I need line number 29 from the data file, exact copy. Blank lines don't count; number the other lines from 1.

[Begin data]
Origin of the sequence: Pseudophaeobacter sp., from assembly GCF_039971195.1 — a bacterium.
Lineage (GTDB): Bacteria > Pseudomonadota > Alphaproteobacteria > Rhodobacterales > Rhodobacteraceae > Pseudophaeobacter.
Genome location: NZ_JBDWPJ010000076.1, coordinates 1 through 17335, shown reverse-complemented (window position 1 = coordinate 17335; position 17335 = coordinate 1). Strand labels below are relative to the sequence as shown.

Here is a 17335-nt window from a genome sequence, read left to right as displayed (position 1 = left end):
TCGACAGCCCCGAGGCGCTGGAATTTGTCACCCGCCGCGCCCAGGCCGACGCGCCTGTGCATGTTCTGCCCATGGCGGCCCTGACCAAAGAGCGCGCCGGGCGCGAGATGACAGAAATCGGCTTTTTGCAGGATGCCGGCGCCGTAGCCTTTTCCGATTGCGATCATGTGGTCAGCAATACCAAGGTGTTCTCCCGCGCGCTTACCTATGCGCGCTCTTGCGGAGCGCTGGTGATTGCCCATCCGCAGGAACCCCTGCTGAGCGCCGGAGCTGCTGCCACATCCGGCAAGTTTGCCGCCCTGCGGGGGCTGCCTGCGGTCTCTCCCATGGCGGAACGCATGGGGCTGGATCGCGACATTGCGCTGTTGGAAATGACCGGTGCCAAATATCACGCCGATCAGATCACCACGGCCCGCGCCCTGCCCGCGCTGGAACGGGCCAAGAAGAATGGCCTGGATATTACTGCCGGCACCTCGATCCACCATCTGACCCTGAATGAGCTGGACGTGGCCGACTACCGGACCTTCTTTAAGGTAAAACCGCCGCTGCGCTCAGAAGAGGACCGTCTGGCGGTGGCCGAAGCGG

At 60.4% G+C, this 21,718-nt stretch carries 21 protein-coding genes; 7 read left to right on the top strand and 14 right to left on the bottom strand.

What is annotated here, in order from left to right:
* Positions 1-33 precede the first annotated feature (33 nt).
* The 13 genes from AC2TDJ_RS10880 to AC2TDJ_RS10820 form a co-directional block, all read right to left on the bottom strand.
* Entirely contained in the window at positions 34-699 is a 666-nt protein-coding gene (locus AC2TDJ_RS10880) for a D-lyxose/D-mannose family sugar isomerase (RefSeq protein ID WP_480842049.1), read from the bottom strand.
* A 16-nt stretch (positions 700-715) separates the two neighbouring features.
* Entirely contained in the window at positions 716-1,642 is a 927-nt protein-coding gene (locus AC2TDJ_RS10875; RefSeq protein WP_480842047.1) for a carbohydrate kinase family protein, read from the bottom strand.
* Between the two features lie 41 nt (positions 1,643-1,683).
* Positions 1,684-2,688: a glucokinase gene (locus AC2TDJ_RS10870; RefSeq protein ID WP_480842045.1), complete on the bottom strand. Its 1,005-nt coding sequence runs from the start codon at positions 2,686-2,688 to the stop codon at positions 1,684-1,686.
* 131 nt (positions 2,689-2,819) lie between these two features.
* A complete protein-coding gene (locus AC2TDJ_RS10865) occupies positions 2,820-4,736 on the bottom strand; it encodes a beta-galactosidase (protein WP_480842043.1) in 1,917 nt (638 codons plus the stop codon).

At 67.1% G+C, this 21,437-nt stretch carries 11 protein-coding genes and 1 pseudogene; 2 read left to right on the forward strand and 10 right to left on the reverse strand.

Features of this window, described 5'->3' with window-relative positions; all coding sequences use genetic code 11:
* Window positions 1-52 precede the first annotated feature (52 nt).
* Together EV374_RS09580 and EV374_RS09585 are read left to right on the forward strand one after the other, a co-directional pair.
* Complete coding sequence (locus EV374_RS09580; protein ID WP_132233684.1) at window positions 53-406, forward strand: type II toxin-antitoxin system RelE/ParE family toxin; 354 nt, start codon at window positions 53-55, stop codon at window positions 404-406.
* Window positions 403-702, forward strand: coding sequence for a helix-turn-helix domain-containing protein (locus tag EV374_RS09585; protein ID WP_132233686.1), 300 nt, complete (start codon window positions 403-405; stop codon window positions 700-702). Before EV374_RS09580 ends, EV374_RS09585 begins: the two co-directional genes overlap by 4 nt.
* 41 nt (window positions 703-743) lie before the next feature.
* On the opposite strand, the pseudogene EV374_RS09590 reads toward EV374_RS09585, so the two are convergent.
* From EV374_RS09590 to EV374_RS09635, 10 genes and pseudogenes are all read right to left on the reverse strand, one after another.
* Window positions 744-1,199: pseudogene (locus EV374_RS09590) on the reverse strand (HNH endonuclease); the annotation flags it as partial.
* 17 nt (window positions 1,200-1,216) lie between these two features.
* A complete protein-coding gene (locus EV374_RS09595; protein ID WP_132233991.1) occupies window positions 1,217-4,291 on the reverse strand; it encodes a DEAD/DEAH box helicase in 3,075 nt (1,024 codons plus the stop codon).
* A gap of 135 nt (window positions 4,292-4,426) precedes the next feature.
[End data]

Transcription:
* A gap of 135 nt (window positions 4,292-4,426) precedes the next feature.